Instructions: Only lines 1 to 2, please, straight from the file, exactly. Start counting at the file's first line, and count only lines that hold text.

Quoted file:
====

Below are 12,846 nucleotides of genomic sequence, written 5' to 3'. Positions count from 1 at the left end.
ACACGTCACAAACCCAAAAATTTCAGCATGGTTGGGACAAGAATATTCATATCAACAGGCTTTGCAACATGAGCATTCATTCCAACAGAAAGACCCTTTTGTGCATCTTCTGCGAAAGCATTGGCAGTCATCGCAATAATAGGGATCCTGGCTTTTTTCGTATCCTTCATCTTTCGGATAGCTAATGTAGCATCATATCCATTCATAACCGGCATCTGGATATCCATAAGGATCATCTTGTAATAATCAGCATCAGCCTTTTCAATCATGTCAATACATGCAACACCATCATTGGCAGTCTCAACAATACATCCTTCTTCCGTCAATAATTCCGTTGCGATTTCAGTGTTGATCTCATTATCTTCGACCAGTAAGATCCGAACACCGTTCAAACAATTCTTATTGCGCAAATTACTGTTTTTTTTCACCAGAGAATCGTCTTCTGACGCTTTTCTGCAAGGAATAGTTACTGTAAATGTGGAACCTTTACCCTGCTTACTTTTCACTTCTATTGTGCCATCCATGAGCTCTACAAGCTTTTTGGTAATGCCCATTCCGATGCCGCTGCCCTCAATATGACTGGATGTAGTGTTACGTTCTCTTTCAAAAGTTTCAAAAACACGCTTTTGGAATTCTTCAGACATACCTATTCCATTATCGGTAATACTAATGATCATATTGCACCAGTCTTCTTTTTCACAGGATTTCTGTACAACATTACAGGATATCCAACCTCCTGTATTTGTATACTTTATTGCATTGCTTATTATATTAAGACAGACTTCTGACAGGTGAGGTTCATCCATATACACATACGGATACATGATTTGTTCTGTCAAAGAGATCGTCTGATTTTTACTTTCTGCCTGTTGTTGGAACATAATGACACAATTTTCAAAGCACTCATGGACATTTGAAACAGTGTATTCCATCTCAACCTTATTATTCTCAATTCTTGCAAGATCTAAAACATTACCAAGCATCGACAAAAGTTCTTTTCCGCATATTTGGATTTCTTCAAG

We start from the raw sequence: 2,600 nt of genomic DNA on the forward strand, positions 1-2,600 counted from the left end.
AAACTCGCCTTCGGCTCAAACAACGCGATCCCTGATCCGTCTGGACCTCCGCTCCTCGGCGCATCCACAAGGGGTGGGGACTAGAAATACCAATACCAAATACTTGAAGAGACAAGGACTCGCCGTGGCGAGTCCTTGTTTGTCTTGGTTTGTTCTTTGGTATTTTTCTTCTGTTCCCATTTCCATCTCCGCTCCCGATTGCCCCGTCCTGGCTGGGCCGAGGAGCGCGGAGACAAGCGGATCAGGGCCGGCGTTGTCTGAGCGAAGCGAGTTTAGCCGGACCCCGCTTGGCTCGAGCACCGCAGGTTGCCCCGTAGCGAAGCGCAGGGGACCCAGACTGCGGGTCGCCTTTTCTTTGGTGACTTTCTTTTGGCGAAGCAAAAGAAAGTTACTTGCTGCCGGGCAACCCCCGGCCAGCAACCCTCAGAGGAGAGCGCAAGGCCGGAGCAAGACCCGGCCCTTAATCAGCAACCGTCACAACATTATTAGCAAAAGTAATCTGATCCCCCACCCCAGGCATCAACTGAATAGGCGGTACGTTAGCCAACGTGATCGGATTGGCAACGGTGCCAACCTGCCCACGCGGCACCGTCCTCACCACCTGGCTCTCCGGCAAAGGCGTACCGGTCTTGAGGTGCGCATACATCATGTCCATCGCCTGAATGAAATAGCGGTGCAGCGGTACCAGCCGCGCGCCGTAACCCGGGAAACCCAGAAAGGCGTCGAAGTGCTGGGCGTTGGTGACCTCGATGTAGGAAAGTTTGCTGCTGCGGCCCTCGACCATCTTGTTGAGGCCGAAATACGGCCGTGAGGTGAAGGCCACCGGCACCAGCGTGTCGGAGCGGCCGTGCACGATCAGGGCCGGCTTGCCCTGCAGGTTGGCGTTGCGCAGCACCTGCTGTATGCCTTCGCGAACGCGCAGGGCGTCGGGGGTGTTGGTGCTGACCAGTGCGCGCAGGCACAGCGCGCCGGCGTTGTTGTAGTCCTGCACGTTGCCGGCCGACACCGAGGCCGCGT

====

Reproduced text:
Below are 12,846 nucleotides of genomic sequence, written 5' to 3'. Positions count from 1 at the left end.
ACACGTCACAAACCCAAAAATTTCAGCATGGTTGGGACAAGAATATTCATATCAACAGGCTTTGCAACATGAGCATTCATTCCAACAGAAAGACCCTTTTGTGCATCTTCTGCGAAAGCATTGGCAGTCATCGCAATAATAGGGATCCTGGCTTTTTTCGTATCCTTCATCTTTCGGATAGCTAATGTAGCATCATATCCATTCATAACCGGCATCTGGATATCCATAAGGATCATCTTGTAATAATCAGCATCAGCCTTTTCAATCATGTCAATACATGCAACACCATCATTGGCAGTCTCAACAATACATCCTTCTTCCGTCAATAATTCCGTTGCGATTTCAGTGTTGATCTCATTATCTTCGACCAGTAAGATCCGAACACCGTTCAAACAATTCTTATTGCGCAAATTACTGTTTTTTTTCACCAGAGAATCGTCTTCTGACGCTTTTCTGCAAGGAATAGTTACTGTAAATGTGGAACCTTTACCCTGCTTACTTTTCACTTCTATTGTGCCATCCATGAGCTCTACAAGCTTTTTGGTAATGCCCATTCCGATGCCGCTGCCCTCAATATGACTGGATGTAGTGTTACGTTCTCTTTCAAAAGTTTCAAAAACACGCTTTTGGAATTCTTCAGACATACCTATTCCATTATCGGTAATACTAATGATCATATTGCACCAGTCTTCTTTTTCACAGGATTTCTGTACAACATTACAGGATATCCAACCTCCTGTATTTGTATACTTTATTGCATTGCTTATTATATTAAGACAGACTTCTGACAGGTGAGGTTCATCCATATACACATACGGATACATGATTTGTTCTGTCAAAGAGATCGTCTGATTTTTACTTTCTGCCTGTTGTTGGAACATAATGACACAATTTTCAAAGCACTCATGGACATTTGAAACAGTGTATTCCATCTCAACCTTATTATTCTCAATTCTTGCAAGATCTAAAACATTACCAAGCATCGACAAAAGTTCTTTTCCGCATATTTGGATTTCTTCAAG